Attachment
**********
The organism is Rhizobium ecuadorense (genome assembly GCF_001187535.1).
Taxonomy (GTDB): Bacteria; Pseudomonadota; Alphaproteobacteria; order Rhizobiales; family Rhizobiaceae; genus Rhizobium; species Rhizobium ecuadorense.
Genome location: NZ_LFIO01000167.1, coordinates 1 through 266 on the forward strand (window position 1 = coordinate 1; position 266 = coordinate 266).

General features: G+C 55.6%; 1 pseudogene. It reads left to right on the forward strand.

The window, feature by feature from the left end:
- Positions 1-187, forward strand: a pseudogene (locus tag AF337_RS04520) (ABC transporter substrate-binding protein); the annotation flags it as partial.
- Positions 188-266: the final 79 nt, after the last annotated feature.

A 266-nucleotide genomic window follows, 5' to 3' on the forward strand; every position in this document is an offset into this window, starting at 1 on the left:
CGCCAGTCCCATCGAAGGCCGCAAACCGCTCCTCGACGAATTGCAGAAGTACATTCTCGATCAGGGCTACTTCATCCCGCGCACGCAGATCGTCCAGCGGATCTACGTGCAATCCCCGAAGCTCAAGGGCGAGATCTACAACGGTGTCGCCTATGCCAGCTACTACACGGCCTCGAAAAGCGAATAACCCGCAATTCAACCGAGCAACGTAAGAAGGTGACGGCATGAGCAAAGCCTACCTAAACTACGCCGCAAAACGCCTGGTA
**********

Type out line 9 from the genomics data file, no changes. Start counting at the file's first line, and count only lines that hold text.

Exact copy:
CGCCAGTCCCATCGAAGGCCGCAAACCGCTCCTCGACGAATTGCAGAAGTACATTCTCGATCAGGGCTACTTCATCCCGCGCACGCAGATCGTCCAGCGGATCTACGTGCAATCCCCGAAGCTCAAGGGCGAGATCTACAACGGTGTCGCCTATGCCAGCTACTACACGGCCTCGAAAAGCGAATAACCCGCAATTCAACCGAGCAACGTAAGAAGGTGACGGCATGAGCAAAGCCTACCTAAACTACGCCGCAAAACGCCTGGTA